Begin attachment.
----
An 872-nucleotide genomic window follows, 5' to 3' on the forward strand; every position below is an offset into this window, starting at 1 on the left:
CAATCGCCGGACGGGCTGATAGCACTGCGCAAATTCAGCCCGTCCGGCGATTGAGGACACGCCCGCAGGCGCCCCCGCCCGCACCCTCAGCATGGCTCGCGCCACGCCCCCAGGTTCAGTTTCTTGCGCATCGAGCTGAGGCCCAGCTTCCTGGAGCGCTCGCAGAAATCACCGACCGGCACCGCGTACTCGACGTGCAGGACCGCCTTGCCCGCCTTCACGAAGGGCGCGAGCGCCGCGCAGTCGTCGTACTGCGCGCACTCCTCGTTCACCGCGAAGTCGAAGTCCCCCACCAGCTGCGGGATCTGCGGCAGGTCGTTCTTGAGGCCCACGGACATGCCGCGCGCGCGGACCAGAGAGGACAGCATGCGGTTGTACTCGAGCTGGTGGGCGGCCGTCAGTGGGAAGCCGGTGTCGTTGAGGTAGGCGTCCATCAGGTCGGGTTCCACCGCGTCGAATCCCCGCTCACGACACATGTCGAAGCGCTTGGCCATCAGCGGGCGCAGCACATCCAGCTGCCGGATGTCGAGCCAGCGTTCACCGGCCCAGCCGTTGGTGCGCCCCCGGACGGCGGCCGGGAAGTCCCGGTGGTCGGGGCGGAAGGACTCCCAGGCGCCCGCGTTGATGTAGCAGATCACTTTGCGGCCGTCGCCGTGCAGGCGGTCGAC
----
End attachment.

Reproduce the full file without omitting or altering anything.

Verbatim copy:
An 872-nucleotide genomic window follows, 5' to 3' on the forward strand; every position below is an offset into this window, starting at 1 on the left:
CAATCGCCGGACGGGCTGATAGCACTGCGCAAATTCAGCCCGTCCGGCGATTGAGGACACGCCCGCAGGCGCCCCCGCCCGCACCCTCAGCATGGCTCGCGCCACGCCCCCAGGTTCAGTTTCTTGCGCATCGAGCTGAGGCCCAGCTTCCTGGAGCGCTCGCAGAAATCACCGACCGGCACCGCGTACTCGACGTGCAGGACCGCCTTGCCCGCCTTCACGAAGGGCGCGAGCGCCGCGCAGTCGTCGTACTGCGCGCACTCCTCGTTCACCGCGAAGTCGAAGTCCCCCACCAGCTGCGGGATCTGCGGCAGGTCGTTCTTGAGGCCCACGGACATGCCGCGCGCGCGGACCAGAGAGGACAGCATGCGGTTGTACTCGAGCTGGTGGGCGGCCGTCAGTGGGAAGCCGGTGTCGTTGAGGTAGGCGTCCATCAGGTCGGGTTCCACCGCGTCGAATCCCCGCTCACGACACATGTCGAAGCGCTTGGCCATCAGCGGGCGCAGCACATCCAGCTGCCGGATGTCGAGCCAGCGTTCACCGGCCCAGCCGTTGGTGCGCCCCCGGACGGCGGCCGGGAAGTCCCGGTGGTCGGGGCGGAAGGACTCCCAGGCGCCCGCGTTGATGTAGCAGATCACTTTGCGGCCGTCGCCGTGCAGGCGGTCGAC